As the first step in a bid to tackle childhood obesity, major Australian food and drink manufacturers Friday agreed not to advertise junk food during children's television programs.
The Australian Food and Grocery Council's voluntary code commits companies to directly targeting children under 12 only when it promotes healthy dietary choices and lifestyles.
But the code, which is supported by some 150 companies accounting for 80 percent of Australian sales in highly processed food and drink sectors, will not include hamburger giant McDonald's and competitor KFC.
The council said the new rules will apply to all television, radio, print, cinema and internet advertising as well as the use of licensed cartoon and other characters aimed at children.
"The aim of the initiative is to ensure that only healthy foods and beverages are advertised during television shows predominantly watched by primary school-aged children," the council's chief executive Kate Carnell said.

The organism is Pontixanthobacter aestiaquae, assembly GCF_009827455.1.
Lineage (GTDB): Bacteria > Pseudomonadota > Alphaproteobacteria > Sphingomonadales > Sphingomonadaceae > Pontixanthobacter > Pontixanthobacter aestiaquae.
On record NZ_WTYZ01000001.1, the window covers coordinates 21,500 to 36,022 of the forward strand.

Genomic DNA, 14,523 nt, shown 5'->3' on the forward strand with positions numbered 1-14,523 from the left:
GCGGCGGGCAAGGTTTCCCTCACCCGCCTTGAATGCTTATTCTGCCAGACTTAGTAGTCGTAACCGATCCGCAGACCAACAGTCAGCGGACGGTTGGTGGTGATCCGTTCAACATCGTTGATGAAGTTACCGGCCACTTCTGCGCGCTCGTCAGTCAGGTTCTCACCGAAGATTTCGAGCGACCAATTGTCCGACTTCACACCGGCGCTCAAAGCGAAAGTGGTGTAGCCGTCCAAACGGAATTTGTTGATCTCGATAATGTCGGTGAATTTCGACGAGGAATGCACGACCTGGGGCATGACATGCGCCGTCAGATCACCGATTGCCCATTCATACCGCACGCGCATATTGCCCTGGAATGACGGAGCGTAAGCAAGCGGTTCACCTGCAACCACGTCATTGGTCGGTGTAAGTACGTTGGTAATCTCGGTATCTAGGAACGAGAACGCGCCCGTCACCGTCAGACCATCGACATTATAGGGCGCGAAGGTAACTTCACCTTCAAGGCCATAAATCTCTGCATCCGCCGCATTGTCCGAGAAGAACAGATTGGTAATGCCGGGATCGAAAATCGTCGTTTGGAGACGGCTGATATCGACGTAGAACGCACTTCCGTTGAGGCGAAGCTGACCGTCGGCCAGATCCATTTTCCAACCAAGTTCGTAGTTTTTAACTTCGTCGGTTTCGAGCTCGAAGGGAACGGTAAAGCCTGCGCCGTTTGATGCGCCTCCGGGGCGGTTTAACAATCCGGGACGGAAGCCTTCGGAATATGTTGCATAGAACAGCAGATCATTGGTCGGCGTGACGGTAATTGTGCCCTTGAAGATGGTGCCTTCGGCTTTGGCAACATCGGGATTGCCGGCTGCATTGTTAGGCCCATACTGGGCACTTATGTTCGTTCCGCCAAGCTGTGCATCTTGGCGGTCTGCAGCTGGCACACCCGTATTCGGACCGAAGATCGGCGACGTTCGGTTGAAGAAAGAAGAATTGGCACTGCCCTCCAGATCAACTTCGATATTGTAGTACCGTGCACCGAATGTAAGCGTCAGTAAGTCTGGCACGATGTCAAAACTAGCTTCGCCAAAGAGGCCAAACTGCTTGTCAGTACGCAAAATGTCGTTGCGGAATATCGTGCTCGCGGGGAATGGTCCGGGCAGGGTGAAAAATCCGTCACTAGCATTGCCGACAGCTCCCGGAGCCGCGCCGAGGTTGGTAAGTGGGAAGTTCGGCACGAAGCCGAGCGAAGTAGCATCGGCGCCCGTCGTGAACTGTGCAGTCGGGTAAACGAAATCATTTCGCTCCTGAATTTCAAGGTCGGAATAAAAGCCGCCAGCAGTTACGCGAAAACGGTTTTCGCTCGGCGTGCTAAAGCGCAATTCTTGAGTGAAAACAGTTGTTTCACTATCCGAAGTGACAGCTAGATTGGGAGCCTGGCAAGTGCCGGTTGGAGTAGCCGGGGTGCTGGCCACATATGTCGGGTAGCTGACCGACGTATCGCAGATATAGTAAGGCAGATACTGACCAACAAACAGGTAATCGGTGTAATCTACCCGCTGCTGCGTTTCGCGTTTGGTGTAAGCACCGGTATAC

The self-regulating code comes as governments in several state governments move to introduce tough laws banning junk food advertising targeting children as they attempt to counter childhood obesity.
Carnell said the self-regulated code, which will start by early 2009 and be overseen by an independent arbiter, would be more effective than new laws.
But the Obesity Policy Coalition, which campaigns for obesity prevention, said children would still be exposed to television and other fast food advertising while watching mainstream programmes.
"That's a real problem because the highest rating programs for kids aren't programs that are made for kids," the coalition's Jane Martin told national news agency AAP.
A report issued by Baker Heart Institute in June found that obesity was the major threat to Australia's future health, with an estimated nine million of the 21 million population obese or overweight.